Practising relaxation

Depression feeds off stress. Managing our stress better is one of the key things we can do to keep depression at bay. And the foundation for managing stress levels is knowing how to relax.

Start practising now

It is very easy to start mastering the skill of relaxation if you practise. Don’t wait until you feel especially stressed or low before you try it for the first time. The key is to do a bit of practice every day so that when you need it your body knows what to do without thinking too hard.

Step 1: Do you know how to breathe?

Sounds like a silly question, doesn’t it? But proper deep breathing is the foundation of relaxation, and something many of us hardly ever do! Knowing how to ‘take a deep breath’ is not just about distracting yourself from something stressful. Deep breathing cuts straight into any downward stress spirals at a biological level, feeding our brains with the right mix of gases to be able to think more clearly and take control of ourselves.

A simple breathing exercise
  • Pause and draw your attention to your breathing for a few breaths.
  • When you are ready, consciously breathe in slowly through your nose feeling the breath travel right down your body and pushing out your belly (put your hand on your belly to feel it rise).
  • Then release the breath even more slowly through your nose.
  • Do 10 more breaths like this counting to at least 3 or 4 on the in-breath and 6 or 7 on the out breath.

Step 2: Practise every day

Practise this deep breathing at least once a day. A good time is right after you get up in the morning, but you can do it anywhere anytime.

Step 3: Add a tension-reducing exercise

Once you’re comfortable with regular deep breathing practice, build in a conscious tension-reducing exercise. Use the simple exercise here, or use a recording (see below).

  • While breathing comfortably, focus on each part of your body in turn, from toes to forehead.
  • Tense each group of muscles hard and then release them.
  • This can be done lying down on your back, or sitting comfortably in a chair with your back supported.
  • You can also just focus on one group of muscles, like your shoulders and neck.

Step 4: Use your imagination

While doing these breathing and muscle-relaxing exercises, you can also use your imagination to fill your mind with calm, soothing imagery.

What usually works best is to go in your mind to your choice of beautiful natural scenes, wherever you would feel comfortable and at peace – perhaps on a quiet beach at sunset, or beside a babbling brook..

Step 5: Choose other techniques to suit you

Once you have included the basic relaxation techniques into your daily habits, you can build on them in whatever ways are most appealing to you. Some ideas include:

  • Relaxation recordings
    These have someone talking you through relaxation, muscle-relaxing and visualisation exercises. You could make your own relaxation recording by reading these scripts onto an mp3 or similar.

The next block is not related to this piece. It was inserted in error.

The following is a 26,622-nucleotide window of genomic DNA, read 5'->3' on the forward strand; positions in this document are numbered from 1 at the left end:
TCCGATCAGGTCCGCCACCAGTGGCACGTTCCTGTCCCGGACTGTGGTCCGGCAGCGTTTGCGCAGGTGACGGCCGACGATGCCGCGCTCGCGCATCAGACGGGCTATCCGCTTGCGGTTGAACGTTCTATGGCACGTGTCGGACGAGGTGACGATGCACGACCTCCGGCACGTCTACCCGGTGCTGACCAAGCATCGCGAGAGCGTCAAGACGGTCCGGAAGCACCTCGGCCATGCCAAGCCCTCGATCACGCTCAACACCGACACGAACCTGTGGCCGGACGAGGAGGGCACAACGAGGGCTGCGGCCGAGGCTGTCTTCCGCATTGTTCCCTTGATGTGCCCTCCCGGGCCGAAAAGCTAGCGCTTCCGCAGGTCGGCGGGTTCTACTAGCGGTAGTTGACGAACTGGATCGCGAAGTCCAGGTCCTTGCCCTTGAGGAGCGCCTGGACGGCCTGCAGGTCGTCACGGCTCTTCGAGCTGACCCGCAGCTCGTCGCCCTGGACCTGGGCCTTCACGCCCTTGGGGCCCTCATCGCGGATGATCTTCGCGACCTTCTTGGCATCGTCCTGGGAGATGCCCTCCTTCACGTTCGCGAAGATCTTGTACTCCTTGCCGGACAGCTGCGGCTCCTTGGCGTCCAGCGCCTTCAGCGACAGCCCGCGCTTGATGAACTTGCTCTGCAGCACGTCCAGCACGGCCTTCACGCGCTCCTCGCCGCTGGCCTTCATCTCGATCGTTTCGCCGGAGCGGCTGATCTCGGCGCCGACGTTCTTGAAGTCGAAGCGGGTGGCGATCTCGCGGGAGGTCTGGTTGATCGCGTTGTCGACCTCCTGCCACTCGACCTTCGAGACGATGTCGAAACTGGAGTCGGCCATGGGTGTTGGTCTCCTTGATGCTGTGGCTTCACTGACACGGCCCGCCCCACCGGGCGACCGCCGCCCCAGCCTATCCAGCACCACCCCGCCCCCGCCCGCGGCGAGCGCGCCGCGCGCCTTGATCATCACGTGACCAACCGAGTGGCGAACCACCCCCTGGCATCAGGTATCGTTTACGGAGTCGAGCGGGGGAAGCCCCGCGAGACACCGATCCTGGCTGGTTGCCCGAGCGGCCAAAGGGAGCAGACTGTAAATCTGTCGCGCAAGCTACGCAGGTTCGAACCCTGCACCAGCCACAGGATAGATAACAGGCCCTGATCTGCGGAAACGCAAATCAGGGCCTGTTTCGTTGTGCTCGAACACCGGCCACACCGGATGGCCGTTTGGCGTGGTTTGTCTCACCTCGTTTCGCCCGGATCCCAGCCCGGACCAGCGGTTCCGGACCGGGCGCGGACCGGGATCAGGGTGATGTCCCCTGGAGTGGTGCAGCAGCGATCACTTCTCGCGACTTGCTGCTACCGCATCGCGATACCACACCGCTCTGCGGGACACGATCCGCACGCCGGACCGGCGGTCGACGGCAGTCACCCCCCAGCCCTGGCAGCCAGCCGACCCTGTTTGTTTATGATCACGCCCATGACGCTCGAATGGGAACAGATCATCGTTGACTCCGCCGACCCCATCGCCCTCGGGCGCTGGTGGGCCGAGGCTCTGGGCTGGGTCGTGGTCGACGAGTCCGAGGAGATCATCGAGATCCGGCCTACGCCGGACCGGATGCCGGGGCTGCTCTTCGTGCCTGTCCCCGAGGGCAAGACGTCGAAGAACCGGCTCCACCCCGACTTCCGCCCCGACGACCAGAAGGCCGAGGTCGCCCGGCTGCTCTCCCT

• Self hypnosis
    Self hypnosis uses deep relaxation techniques to make your mind more suggestible to positive messages. You can get self hypnosis tapes to focus on a wide range of issues, including general relaxation, helping you get to sleep, anger management, anxiety control and so on.
  • Yoga, pilates or some martial arts
    Yoga and other such classes are a good place to learn and practise breathing and muscle-relaxing techniques, as well as providing a very good form of relaxing exercise.
  • Meditation
    Some yoga and martial arts teaching can include meditation techniques, or you can get special classes or books to teach you. Meditation does not have to have anything to do with religion. It is simply a way of training the mind to empty itself of thoughts. This can be very useful when your internal running commentary is caught up in depressed thinking. (See ‘Practising mindfulness’ for more)
  • Having a ‘quiet time’
    Often depression makes you fearful of quiet, alone time, as this can be the time when the depressed thoughts crowd in and are particularly bothersome. But keeping yourself constantly busy and occupied can also leave you stressed and tired. As you get better at challenging depressed thinking, it is worth building in a positive ‘quiet time’ each day or at least each week, when you plan a quiet, soothing activity on your own.This could include a long pampering bath, listening to mellow music with the lights dim, or going for a gentle walk in natural surroundings.

Avoid damaging ways to ‘chill’

Do your usual methods of relaxation fit in with what you’ve learnt on this page? Make sure you aren’t being misled by unhelpful ways to ‘chill out’ like relying on alcohol or drugs, watching too much mindless telly, or listening to depressing music. Remember that active relaxation methods, such as exercise or pursuit of an engaging creative or purposeful task, are also very effective. It is also often helpfully relaxing to be in the company of others, as discussed on the next page.

Next: Connecting with others

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Relaxation practice


Stress spirals
Modifying stress levels
Practising mindfulness